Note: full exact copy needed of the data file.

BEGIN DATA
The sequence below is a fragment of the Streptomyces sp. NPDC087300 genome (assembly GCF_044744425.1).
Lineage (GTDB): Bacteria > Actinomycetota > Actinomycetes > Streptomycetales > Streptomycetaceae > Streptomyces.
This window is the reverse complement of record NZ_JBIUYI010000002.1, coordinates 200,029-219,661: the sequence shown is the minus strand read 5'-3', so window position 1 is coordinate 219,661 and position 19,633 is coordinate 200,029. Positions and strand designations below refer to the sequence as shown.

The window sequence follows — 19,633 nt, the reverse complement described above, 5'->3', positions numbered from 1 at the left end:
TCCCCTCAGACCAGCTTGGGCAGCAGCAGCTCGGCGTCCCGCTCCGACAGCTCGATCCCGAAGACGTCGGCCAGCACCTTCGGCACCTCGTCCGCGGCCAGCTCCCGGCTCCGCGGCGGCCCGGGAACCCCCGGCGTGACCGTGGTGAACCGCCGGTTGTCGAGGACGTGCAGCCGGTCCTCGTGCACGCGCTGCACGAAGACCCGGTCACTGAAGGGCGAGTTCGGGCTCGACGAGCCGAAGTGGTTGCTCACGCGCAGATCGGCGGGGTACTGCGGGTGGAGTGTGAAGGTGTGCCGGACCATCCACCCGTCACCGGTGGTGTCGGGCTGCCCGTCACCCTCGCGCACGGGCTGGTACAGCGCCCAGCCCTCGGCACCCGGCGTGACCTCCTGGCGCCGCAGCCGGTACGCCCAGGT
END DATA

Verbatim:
The sequence below is a fragment of the Streptomyces sp. NPDC087300 genome (assembly GCF_044744425.1).
Lineage (GTDB): Bacteria > Actinomycetota > Actinomycetes > Streptomycetales > Streptomycetaceae > Streptomyces.
This window is the reverse complement of record NZ_JBIUYI010000002.1, coordinates 200,029-219,661: the sequence shown is the minus strand read 5'-3', so window position 1 is coordinate 219,661 and position 19,633 is coordinate 200,029. Positions and strand designations below refer to the sequence as shown.

The window sequence follows — 19,633 nt, the reverse complement described above, 5'->3', positions numbered from 1 at the left end:
TCCCCTCAGACCAGCTTGGGCAGCAGCAGCTCGGCGTCCCGCTCCGACAGCTCGATCCCGAAGACGTCGGCCAGCACCTTCGGCACCTCGTCCGCGGCCAGCTCCCGGCTCCGCGGCGGCCCGGGAACCCCCGGCGTGACCGTGGTGAACCGCCGGTTGTCGAGGACGTGCAGCCGGTCCTCGTGCACGCGCTGCACGAAGACCCGGTCACTGAAGGGCGAGTTCGGGCTCGACGAGCCGAAGTGGTTGCTCACGCGCAGATCGGCGGGGTACTGCGGGTGGAGTGTGAAGGTGTGCCGGACCATCCACCCGTCACCGGTGGTGTCGGGCTGCCCGTCACCCTCGCGCACGGGCTGGTACAGCGCCCAGCCCTCGGCACCCGGCGTGACCTCCTGGCGCCGCAGCCGGTACGCCCAGGT